As many as 1 in 4 heart attack survivors will have another one. But you can help reduce your risk of a repeat event with lifestyle changes and by working closely with your doctor to manage your health.
Up to 80% of heart attacks are preventable, so talk to your doctor about how you can work together to help lower your risk.
The American Heart Association has created a secondary prevention program to help develop such plans. The program, sponsored nationally by Bayer, includes this science-based guidance:
Manage your risk factors. After a heart attack, it’s important to manage risk factors such as high blood pressure, high cholesterol and diabetes by taking medications as prescribed, quitting smoking, eating healthier and getting active.
Attend your follow-up appointments. This helps your doctors keep track of your condition and recovery. Make the most of your time with your doctor by preparing a list of questions and concerns along with a list of all medications, vitamins and supplements you’re taking. Bringing a trusted friend or family member may help as well.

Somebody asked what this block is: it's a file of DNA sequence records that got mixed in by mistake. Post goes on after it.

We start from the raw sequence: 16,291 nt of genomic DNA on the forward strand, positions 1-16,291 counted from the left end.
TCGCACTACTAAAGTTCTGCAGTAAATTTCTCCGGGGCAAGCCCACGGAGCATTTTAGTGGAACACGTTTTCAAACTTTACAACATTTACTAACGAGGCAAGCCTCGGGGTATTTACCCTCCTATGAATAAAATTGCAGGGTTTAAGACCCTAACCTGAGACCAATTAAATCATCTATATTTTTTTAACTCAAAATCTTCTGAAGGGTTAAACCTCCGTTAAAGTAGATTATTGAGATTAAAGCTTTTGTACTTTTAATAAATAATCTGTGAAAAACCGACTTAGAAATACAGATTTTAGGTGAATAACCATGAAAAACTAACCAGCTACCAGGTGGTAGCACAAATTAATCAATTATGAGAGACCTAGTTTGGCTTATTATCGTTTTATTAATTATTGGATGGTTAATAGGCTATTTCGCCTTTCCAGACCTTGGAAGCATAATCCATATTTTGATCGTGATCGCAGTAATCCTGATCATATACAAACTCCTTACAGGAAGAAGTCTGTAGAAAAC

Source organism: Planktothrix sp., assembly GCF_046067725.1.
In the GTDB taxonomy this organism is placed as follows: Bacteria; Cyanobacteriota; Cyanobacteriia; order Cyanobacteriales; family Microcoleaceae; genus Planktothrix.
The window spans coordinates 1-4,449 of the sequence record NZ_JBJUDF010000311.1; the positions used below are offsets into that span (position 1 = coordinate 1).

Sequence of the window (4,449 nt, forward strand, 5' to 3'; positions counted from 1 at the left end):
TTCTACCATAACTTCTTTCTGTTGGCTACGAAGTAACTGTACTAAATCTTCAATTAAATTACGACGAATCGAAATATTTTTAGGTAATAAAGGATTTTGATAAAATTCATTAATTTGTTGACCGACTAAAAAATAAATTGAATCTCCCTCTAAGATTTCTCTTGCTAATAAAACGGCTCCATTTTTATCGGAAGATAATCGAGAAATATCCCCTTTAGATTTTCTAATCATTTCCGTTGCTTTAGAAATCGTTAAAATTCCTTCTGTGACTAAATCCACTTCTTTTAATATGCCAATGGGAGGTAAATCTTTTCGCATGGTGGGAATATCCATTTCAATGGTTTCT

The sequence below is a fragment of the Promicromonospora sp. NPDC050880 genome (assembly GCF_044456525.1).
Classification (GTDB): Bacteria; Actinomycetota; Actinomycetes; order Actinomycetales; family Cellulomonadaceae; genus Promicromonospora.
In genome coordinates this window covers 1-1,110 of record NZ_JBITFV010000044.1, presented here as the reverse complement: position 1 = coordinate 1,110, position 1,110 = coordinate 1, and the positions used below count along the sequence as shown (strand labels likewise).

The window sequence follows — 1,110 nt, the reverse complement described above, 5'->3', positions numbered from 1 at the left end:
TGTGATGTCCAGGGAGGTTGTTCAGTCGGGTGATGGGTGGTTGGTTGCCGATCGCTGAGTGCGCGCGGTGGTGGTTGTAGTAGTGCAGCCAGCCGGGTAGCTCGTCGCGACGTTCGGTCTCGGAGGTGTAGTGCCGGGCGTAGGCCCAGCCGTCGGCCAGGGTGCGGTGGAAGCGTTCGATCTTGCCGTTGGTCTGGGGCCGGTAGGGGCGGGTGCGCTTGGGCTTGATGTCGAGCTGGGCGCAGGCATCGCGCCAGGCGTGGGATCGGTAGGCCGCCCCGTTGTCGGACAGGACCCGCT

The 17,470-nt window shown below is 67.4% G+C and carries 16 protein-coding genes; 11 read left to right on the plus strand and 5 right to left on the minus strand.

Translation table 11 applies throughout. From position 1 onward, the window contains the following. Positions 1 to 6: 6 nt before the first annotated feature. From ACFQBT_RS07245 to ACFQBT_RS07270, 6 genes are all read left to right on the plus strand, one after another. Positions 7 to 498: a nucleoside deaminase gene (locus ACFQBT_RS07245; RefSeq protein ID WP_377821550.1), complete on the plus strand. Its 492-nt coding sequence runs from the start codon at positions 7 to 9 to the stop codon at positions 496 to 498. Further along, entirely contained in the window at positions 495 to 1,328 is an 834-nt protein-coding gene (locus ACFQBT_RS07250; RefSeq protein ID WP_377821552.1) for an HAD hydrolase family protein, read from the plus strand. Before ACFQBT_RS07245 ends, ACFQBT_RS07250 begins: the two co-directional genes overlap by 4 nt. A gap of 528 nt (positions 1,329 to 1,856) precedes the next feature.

Take your medications as prescribed. Certain medicines can lower your risk of another cardiac event. Taking aspirin as recommended by a doctor is one way to help prevent another heart attack. Don’t start, stop or modify an aspirin regimen without first talking to your doctor.
Aspirin is not appropriate for everyone, so be sure to talk to your doctor before you begin an aspirin regimen.
Participate in a cardiac rehabilitation program. Cardiac rehabilitation is a medically supervised program designed to help you recover after a heart attack. You may have received a referral to cardiac rehab when you were discharged from the hospital. If you didn’t, ask your doctor if rehab is right for you.
Get support. It’s normal to feel scared, overwhelmed or confused after a heart attack. Getting support from loved ones or people who have gone through the same thing can help you cope. Connect with other heart attack survivors and caregivers through local support groups or the American Heart Association’s free online Support Network.